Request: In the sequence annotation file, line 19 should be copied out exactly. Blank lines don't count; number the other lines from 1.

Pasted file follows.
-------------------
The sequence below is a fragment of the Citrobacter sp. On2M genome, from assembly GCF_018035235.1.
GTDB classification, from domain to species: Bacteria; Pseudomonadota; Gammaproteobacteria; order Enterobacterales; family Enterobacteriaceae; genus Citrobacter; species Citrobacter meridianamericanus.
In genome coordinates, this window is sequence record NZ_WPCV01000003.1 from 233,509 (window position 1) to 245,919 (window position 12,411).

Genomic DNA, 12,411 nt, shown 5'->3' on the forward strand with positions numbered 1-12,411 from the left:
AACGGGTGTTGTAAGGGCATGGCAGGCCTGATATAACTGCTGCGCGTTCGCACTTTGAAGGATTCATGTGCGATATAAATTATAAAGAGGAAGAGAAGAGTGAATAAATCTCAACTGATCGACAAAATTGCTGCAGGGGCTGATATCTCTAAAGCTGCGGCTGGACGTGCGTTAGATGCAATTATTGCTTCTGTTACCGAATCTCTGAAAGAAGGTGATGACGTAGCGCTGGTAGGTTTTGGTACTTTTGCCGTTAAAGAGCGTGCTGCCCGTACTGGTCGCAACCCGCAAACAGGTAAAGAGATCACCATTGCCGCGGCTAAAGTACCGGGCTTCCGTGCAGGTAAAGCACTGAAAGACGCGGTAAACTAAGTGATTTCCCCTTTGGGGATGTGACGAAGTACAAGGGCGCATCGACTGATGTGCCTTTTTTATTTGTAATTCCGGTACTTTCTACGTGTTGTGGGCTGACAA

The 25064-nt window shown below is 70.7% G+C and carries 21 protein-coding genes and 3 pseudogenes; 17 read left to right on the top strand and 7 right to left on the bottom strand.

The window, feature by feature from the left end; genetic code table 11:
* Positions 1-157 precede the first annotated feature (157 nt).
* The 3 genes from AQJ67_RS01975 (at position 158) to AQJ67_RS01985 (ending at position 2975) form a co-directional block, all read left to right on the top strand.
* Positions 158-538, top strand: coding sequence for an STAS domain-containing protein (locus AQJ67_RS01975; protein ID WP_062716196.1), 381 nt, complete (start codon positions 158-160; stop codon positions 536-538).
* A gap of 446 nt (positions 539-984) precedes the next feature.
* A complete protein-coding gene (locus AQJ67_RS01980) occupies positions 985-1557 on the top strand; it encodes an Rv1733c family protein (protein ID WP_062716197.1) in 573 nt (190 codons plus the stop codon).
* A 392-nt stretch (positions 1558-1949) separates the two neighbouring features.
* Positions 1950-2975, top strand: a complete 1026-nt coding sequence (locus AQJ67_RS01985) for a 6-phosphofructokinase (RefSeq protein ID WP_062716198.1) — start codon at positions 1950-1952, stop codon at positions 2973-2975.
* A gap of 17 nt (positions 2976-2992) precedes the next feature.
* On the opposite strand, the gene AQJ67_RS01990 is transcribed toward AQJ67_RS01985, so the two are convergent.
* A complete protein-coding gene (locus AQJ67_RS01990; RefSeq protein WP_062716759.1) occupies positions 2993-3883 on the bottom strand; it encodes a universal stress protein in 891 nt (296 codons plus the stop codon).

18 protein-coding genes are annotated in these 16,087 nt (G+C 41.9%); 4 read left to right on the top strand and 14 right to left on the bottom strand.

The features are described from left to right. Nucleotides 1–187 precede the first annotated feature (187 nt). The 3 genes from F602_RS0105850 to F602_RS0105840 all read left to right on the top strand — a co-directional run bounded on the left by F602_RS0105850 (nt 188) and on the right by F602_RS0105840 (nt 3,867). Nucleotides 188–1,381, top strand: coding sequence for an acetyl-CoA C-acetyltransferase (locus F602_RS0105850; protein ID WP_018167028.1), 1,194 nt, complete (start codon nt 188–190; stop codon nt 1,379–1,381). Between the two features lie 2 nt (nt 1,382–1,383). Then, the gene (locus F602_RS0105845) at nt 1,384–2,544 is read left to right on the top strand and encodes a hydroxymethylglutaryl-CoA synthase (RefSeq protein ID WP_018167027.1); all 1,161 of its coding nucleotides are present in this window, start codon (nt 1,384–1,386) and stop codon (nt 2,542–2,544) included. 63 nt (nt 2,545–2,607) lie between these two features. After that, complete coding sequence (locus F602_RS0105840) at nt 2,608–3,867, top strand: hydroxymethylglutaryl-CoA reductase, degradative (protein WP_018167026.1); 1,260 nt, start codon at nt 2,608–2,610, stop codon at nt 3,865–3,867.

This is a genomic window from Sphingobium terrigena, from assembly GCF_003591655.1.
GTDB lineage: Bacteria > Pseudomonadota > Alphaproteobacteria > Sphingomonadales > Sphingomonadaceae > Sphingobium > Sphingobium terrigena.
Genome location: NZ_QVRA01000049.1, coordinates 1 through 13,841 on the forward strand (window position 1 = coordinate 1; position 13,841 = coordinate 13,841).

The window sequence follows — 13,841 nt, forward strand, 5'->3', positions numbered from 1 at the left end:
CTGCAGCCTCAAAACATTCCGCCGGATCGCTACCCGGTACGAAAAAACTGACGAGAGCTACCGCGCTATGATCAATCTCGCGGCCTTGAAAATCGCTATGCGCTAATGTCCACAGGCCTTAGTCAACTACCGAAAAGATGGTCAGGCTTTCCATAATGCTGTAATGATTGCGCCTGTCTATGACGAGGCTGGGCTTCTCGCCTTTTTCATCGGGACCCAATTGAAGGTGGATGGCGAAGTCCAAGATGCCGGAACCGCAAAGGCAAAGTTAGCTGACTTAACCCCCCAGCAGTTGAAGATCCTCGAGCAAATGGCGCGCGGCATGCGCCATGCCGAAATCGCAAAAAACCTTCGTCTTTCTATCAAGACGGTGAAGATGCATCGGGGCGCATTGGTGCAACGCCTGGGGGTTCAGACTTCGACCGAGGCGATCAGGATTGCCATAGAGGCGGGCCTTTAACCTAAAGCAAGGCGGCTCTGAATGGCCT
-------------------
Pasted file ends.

The features are described from left to right. Nucleotides 1–187 precede the first annotated feature (187 nt). The 3 genes from F602_RS0105850 to F602_RS0105840 all read left to right on the top strand — a co-directional run bounded on the left by F602_RS0105850 (nt 188) and on the right by F602_RS0105840 (nt 3,867). Nucleotides 188–1,381, top strand: coding sequence for an acetyl-CoA C-acetyltransferase (locus F602_RS0105850; protein ID WP_018167028.1), 1,194 nt, complete (start codon nt 188–190; stop codon nt 1,379–1,381). Between the two features lie 2 nt (nt 1,382–1,383). Then, the gene (locus F602_RS0105845) at nt 1,384–2,544 is read left to right on the top strand and encodes a hydroxymethylglutaryl-CoA synthase (RefSeq protein ID WP_018167027.1); all 1,161 of its coding nucleotides are present in this window, start codon (nt 1,384–1,386) and stop codon (nt 2,542–2,544) included. 63 nt (nt 2,545–2,607) lie between these two features. After that, complete coding sequence (locus F602_RS0105840) at nt 2,608–3,867, top strand: hydroxymethylglutaryl-CoA reductase, degradative (protein WP_018167026.1); 1,260 nt, start codon at nt 2,608–2,610, stop codon at nt 3,865–3,867.